14. Net Shape Manufacturing of Fabric Reinford Oxide/Oxide Components Via Resin Transfer Moulding and Pyrolysis

  1. Edgar Lara-Curzio and
  2. Michael J. Readey
  1. Bernhard Heidenreich1,
  2. Walter Krenkel1,
  3. Martin Frieß1 and
  4. Heiner Gedon2

Published Online: 26 MAR 2008

DOI: 10.1002/9780470291191.ch14

28th International Conference on Advanced Ceramics and Composites B: Ceramic Engineering and Science Proceedings, Volume 25, Issue 4

28th International Conference on Advanced Ceramics and Composites B: Ceramic Engineering and Science Proceedings, Volume 25, Issue 4

How to Cite

Heidenreich, B., Krenkel, W., Frieß, M. and Gedon, H. (2004) Net Shape Manufacturing of Fabric Reinford Oxide/Oxide Components Via Resin Transfer Moulding and Pyrolysis, in 28th International Conference on Advanced Ceramics and Composites B: Ceramic Engineering and Science Proceedings, Volume 25, Issue 4 (eds E. Lara-Curzio and M. J. Readey), John Wiley & Sons, Inc., Hoboken, NJ, USA. doi: 10.1002/9780470291191.ch14

Author Information

  1. 1

    DLR - German Aerospace Center Institute of Structures and Design Pfaffenwaldring 38-40 D-70569 Stuttgart

  2. 2

    WIWEB-Wehrwissenschaftliches Institut für Werk-Explosiv- und Betriebsstoffe Institutsweg 1 D-85435 Erding

Publication History

  1. Published Online: 26 MAR 2008
  2. Published Print: 1 JAN 2004

ISBN Information

Print ISBN: 9780470051528

Online ISBN: 9780470291191

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Keywords:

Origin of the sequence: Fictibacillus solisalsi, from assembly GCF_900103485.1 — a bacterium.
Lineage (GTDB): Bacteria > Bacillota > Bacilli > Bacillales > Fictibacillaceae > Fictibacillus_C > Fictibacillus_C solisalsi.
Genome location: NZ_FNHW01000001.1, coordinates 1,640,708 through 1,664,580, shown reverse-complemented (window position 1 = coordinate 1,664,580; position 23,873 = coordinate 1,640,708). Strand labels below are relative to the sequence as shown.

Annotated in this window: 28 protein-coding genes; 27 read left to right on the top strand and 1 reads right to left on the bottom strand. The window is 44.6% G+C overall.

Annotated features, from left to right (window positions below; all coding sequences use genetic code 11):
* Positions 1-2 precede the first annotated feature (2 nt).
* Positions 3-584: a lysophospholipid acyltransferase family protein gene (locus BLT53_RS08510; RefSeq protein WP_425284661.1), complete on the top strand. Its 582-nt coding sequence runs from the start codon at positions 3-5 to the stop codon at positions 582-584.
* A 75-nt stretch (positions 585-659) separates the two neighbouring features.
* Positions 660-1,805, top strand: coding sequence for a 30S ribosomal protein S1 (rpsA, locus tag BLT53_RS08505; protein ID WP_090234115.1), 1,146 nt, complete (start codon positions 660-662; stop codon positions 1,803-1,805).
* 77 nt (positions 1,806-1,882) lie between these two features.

• liquid polymer infiltratio;
  • oxide fibres;
  • aircraft turbine engines;
  • chemical resistance;
  • thermal barrier coating

Summary

CMC materials on the basis of oxide fibres and oxide matrices offer inherent oxidation stability and chemical resistance and therefore can be used for long term applications at high temperatures. For these materials, one of the most interesting fields of application are aircraft turbine engines, e. g. for thin-walled structures of hot gas liners.

The DLR developed a modified process for the manufacture of oxide/oxide-CMC on the basis of the liquid polymer infiltration (LPI). Hereby, dry preforms made of fibre fabrics were pressure infiltrated with polysiloxane precursors and cured via resin transfer moulding (RTM) and pyrolized. To demonstrate the feasibility of this process for the manufacture of complex CMC structures, an exemplary intake ramp for a propulsion system was developed. The intake ramp was made in a near net shape technique by manufacturing seven thin-walled, tubular profiles which were inseparably assembled during an in situ joining process. With this technique, a thin-walled, complex structure with outer dimensions of 265 mm x 110 mm x 35 mm and a low mass of only 0.4 kg could be realized. In this paper, the material properties and the construction and manufacturing of the intake ramp are presented.